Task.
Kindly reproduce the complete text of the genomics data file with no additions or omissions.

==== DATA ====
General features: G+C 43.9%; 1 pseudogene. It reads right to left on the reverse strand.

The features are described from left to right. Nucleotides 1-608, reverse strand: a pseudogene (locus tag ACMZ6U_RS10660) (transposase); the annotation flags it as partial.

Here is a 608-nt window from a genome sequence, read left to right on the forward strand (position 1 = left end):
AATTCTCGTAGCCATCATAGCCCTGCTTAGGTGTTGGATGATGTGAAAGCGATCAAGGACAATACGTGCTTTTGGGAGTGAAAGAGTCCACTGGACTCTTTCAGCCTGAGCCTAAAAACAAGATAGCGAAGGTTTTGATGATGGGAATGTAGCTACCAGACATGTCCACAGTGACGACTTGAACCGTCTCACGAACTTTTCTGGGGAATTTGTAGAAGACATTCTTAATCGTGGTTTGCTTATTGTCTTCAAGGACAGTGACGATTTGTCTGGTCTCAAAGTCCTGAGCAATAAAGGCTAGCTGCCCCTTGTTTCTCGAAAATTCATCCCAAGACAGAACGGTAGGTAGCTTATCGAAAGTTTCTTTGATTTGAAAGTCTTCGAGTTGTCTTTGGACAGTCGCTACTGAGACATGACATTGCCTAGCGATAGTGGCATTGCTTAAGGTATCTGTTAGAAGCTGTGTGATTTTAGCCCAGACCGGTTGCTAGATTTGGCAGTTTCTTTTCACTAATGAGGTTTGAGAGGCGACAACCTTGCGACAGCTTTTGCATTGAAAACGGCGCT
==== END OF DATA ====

General features: G+C 43.9%; 1 pseudogene. It reads right to left on the reverse strand.

The features are described from left to right. Nucleotides 1-608, reverse strand: a pseudogene (locus tag ACMZ6U_RS10660) (transposase); the annotation flags it as partial.

Here is a 608-nt window from a genome sequence, read left to right on the forward strand (position 1 = left end):
AATTCTCGTAGCCATCATAGCCCTGCTTAGGTGTTGGATGATGTGAAAGCGATCAAGGACAATACGTGCTTTTGGGAGTGAAAGAGTCCACTGGACTCTTTCAGCCTGAGCCTAAAAACAAGATAGCGAAGGTTTTGATGATGGGAATGTAGCTACCAGACATGTCCACAGTGACGACTTGAACCGTCTCACGAACTTTTCTGGGGAATTTGTAGAAGACATTCTTAATCGTGGTTTGCTTATTGTCTTCAAGGACAGTGACGATTTGTCTGGTCTCAAAGTCCTGAGCAATAAAGGCTAGCTGCCCCTTGTTTCTCGAAAATTCATCCCAAGACAGAACGGTAGGTAGCTTATCGAAAGTTTCTTTGATTTGAAAGTCTTCGAGTTGTCTTTGGACAGTCGCTACTGAGACATGACATTGCCTAGCGATAGTGGCATTGCTTAAGGTATCTGTTAGAAGCTGTGTGATTTTAGCCCAGACCGGTTGCTAGATTTGGCAGTTTCTTTTCACTAATGAGGTTTGAGAGGCGACAACCTTGCGACAGCTTTTGCATTGAAAACGGCGCT